Due to absence of competition in government schools, quality of education in such schools or institutions is low. As a result, more and more students prefer to enroll themselves in private institutions, the survey says.(PTI PHOTO.)
Due to absence of competition in government schools, quality of education in such schools or institutions is low. As a result, more and more students prefer to enroll themselves in private institutions, the survey says.(PTI PHOTO.)

Affordability of learning, quality of teaching in govt schools are key issues: Economic Survey

The survey observes that students pursuing education in private aided institutions are spending significantly higher as compared to government institutions across rural-urban India.
Hindustan Times, New Delhi | By Amandeep Shukla
UPDATED ON JAN 31, 2020 11:12 PM IST

The Economic Survey has brought to the fore key issues that affect the education sector – the quality of teaching in government schools and institutions and the affordability of learning in the private ones.

The survey observes that students pursuing education in private aided institutions are spending significantly higher as compared to government institutions across rural-urban India.

Due to absence of competition in government schools or institutions, quality of education in such schools or institutions is low. As a result, more and more students prefer to enroll themselves in private institutions, the survey says.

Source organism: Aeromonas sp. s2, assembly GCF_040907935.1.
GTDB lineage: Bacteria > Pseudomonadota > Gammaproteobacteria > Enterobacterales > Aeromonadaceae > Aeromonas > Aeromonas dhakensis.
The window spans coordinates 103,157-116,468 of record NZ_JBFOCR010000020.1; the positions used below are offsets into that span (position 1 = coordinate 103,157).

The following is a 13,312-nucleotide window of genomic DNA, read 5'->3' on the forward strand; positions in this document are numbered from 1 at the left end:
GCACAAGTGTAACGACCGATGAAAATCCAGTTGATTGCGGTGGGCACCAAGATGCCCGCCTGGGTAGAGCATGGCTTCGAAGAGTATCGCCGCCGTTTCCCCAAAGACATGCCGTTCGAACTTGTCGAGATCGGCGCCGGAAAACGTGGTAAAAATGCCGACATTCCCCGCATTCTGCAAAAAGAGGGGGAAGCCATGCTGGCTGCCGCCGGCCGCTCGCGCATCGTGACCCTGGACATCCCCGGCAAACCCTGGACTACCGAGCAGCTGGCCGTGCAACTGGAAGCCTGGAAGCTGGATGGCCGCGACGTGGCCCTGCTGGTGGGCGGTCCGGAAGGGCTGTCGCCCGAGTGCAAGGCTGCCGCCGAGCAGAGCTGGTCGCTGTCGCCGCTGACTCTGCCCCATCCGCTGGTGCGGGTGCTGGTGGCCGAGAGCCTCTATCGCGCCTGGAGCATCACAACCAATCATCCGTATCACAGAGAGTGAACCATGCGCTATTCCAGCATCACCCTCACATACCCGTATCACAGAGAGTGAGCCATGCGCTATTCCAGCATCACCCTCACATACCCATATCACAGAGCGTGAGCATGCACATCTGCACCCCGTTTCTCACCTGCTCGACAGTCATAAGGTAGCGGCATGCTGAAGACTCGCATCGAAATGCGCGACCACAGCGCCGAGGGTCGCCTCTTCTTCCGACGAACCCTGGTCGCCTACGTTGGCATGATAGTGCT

The National Sample Survey (NSS) Report on ‘Key Indicators of Household Social Consumption on Education in India 2017-18’ also reflects the increased participation in education system across various indicators and highlights some challenges in terms of affordability, quality, distribution of educational infrastructure etc.

In 2017-18, as reflected in NSS Survey, there were about 13.6 per cent persons of age 3 to 35 years who were never enrolled, the survey points out.

“The reasons they cite for not enrolling were ‘not interested in education’ and ‘financial constraints.’ Among those who were enrolled, drop-out rate was as high as 10 per cent at primary level, 17.5 per cent at upper primary/middle and 19.8 per cent at secondary level. The poor and underprivileged section of people prefer to engage themselves in economic activities for their survival. In the absence of suitable financial support system and high burden of course fee especially in higher education pushes them out of the education system,” says the report.

The composition of various components of expenditure on education indicates that the course fees which is 50.8 per cent at all India level (including tuition, examination, developmental fees and other compulsory payments) among others contributes about half of the average expenditure of a basic course, it adds.

“The proportion of course fee is also high in rural and urban areas. The second largest component of average expenditure on education by student is books, stationary and uniform where an average student in the rural areas is surprisingly spending more than 10 percentage points as compared to urban areas,” says the survey.

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